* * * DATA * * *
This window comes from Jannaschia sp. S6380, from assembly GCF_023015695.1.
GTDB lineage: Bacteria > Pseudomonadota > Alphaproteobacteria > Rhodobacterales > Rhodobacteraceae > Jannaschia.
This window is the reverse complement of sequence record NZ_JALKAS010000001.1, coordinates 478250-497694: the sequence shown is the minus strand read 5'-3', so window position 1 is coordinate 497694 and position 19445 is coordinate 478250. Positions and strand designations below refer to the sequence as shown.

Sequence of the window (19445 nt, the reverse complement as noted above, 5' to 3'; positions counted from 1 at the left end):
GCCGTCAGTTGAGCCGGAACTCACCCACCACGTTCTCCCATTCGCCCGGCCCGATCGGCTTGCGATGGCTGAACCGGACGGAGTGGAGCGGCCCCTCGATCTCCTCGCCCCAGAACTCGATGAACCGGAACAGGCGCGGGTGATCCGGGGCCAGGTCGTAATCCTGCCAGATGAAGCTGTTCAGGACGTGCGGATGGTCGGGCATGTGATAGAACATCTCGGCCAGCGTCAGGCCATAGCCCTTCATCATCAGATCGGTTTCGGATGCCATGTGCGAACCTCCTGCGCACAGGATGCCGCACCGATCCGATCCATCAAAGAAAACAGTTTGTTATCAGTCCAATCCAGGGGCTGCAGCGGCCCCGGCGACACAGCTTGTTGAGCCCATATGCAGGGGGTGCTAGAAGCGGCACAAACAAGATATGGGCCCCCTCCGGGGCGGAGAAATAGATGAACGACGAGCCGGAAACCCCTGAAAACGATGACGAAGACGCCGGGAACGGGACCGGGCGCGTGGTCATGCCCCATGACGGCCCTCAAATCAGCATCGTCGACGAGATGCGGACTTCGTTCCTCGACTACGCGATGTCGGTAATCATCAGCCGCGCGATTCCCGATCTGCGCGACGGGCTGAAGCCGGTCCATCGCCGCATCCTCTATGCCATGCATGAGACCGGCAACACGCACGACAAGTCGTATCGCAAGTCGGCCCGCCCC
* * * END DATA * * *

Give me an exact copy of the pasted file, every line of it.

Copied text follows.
This window comes from Jannaschia sp. S6380, from assembly GCF_023015695.1.
GTDB lineage: Bacteria > Pseudomonadota > Alphaproteobacteria > Rhodobacterales > Rhodobacteraceae > Jannaschia.
This window is the reverse complement of sequence record NZ_JALKAS010000001.1, coordinates 478250-497694: the sequence shown is the minus strand read 5'-3', so window position 1 is coordinate 497694 and position 19445 is coordinate 478250. Positions and strand designations below refer to the sequence as shown.

Sequence of the window (19445 nt, the reverse complement as noted above, 5' to 3'; positions counted from 1 at the left end):
GCCGTCAGTTGAGCCGGAACTCACCCACCACGTTCTCCCATTCGCCCGGCCCGATCGGCTTGCGATGGCTGAACCGGACGGAGTGGAGCGGCCCCTCGATCTCCTCGCCCCAGAACTCGATGAACCGGAACAGGCGCGGGTGATCCGGGGCCAGGTCGTAATCCTGCCAGATGAAGCTGTTCAGGACGTGCGGATGGTCGGGCATGTGATAGAACATCTCGGCCAGCGTCAGGCCATAGCCCTTCATCATCAGATCGGTTTCGGATGCCATGTGCGAACCTCCTGCGCACAGGATGCCGCACCGATCCGATCCATCAAAGAAAACAGTTTGTTATCAGTCCAATCCAGGGGCTGCAGCGGCCCCGGCGACACAGCTTGTTGAGCCCATATGCAGGGGGTGCTAGAAGCGGCACAAACAAGATATGGGCCCCCTCCGGGGCGGAGAAATAGATGAACGACGAGCCGGAAACCCCTGAAAACGATGACGAAGACGCCGGGAACGGGACCGGGCGCGTGGTCATGCCCCATGACGGCCCTCAAATCAGCATCGTCGACGAGATGCGGACTTCGTTCCTCGACTACGCGATGTCGGTAATCATCAGCCGCGCGATTCCCGATCTGCGCGACGGGCTGAAGCCGGTCCATCGCCGCATCCTCTATGCCATGCATGAGACCGGCAACACGCACGACAAGTCGTATCGCAAGTCGGCCCGCCCC